FrogReaver

As long as i get to be the frog
Relevant to the conversation:


This problem is also the case with any platform where you can't download your products. We each have to recognize that, when we're paying for a product on a platform like D&D Beyond, Demiplane, or Roll 20 – it's a temporary license we pay for, not a product. I'm not sure that's the same with Foundry or Fantasy Grounds – someone will have to clarify that for me.

If you can't download it, put it on a USB drive, and stick it in a safe deposit box, you don't own it.
IMO. It really shouldn’t be that way though.

But part of that is that digital can be soo easily copied and shared. So as soon as one can freely do what you describe, it’s also available for the whole world.

To accommodate both interests probably need some legal provision mandating that digital works become public domain after so many years regardless of corporate interests.
 

Clint_L

Hero
I'd like to see a separate thread on digital ownership, perhaps by @Snarf Zagyg or someone who knows the law. I know it's really complicated and has a lot to do with the specific license that I agreed to without reading on a bunch of different sites.

I think SlyFlourish is correct that really what is happening is the shift to digital, and this creates a completely new dynamic by giving more control over the marketplace to those with the means to build and maintain digital platforms, particularly if, as in the case of D&D, one particular brand is overwhelmingly popular and also owns a growing chunk of distribution.
 

Snarf Zagyg

Notorious Liquefactionist
I'd like to see a separate thread on digital ownership, perhaps by @Snarf Zagyg or someone who knows the law. I know it's really complicated and has a lot to do with the specific license that I agreed to without reading on a bunch of different sites.

I think SlyFlourish is correct that really what is happening is the shift to digital, and this creates a completely new dynamic by giving more control over the marketplace to those with the means to build and maintain digital platforms, particularly if, as in the case of D&D, one particular brand is overwhelmingly popular and also owns a growing chunk of distribution.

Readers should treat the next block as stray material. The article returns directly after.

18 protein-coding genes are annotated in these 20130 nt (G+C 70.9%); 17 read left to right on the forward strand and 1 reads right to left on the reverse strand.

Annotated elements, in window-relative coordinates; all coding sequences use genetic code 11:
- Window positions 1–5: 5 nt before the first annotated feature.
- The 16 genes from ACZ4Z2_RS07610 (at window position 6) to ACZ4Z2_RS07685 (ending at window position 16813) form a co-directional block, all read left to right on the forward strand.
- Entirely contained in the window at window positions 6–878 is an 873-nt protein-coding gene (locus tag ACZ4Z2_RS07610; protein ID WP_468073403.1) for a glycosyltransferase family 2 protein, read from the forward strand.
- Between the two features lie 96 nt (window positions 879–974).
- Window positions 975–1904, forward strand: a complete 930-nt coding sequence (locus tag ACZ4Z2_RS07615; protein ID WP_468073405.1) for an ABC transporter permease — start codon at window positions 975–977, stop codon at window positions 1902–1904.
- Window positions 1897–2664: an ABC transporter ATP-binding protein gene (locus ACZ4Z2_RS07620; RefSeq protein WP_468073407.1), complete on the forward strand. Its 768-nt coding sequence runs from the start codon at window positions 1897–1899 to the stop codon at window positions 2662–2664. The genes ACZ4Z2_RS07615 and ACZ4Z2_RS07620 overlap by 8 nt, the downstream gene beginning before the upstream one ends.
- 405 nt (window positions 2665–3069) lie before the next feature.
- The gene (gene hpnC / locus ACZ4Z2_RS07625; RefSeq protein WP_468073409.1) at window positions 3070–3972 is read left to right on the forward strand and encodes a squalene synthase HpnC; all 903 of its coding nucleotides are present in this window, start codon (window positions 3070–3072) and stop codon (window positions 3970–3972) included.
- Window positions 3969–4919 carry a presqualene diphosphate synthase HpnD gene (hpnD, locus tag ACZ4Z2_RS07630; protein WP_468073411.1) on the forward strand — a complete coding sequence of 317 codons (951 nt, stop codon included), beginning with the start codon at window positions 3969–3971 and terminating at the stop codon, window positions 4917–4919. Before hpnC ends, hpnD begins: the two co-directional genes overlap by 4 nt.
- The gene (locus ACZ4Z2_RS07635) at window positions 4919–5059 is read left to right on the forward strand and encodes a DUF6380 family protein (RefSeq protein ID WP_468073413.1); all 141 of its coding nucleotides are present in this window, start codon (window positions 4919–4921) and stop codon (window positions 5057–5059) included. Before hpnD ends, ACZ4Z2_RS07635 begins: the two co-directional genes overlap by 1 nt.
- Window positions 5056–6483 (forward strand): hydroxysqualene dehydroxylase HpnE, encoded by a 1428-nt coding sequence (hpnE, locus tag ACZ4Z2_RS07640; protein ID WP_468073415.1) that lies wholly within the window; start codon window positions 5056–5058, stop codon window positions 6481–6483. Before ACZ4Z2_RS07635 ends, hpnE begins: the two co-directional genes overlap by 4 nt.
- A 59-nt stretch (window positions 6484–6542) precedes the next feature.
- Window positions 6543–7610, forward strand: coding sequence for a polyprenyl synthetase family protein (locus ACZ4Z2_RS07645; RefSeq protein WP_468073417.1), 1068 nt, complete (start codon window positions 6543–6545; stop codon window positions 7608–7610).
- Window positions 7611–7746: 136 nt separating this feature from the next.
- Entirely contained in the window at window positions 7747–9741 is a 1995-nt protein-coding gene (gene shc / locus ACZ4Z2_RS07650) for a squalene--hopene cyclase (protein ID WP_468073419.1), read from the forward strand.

It doesn't take a very long post, because it's both simple in the generality, and complex in the specifics.

As a general rule, we are moving toward a "licensing" economy when it comes to digital. Think of this in terms of car ownership. With the vast majority of digital products (aka, those that we get access to "on the cloud" or "through a service" or purchase "in a game" or whatever), we are, in effect, leasing a car. We are paying to use the vehicle. We don't own the vehicle.

It's complex, because different licensing will have different rules, different expectations, and different enforcement mechanisms. But when people keep talking about companies making money off of "services," that's what they're talking about. Getting people to pay a little money, regularly, to access stuff. You don't get to own the Audi/BMW/Lexus, but you get to drive one for a while.

This approach, as we've seen, necessarily gives more control to the entities that own the marketplace. To switch for a second- Amazon is able to control who gets to be on Amazon. They get a cut of the products that other people sell. They know the analytics for other products. They also get to leverage their control to make their own products better able to compete. Finally, they can extract further money simply by manipulating the marketplace- which products get shown first, which products get returned in searches, etc.
 

darjr

I crit!
IMO. It really shouldn’t be that way though.

But part of that is that digital can be soo easily copied and shared. So as soon as one can freely do what you describe, it’s also available for the whole world.

To accommodate both interests probably need some legal provision mandating that digital works become public domain after so many years regardless of corporate interests.
I guarantee you everything Sony had up was available to pirate. Probably before Sony had it for sale.

It’s the same with DnDBeyond.

The online only thing doesn’t stop piracy.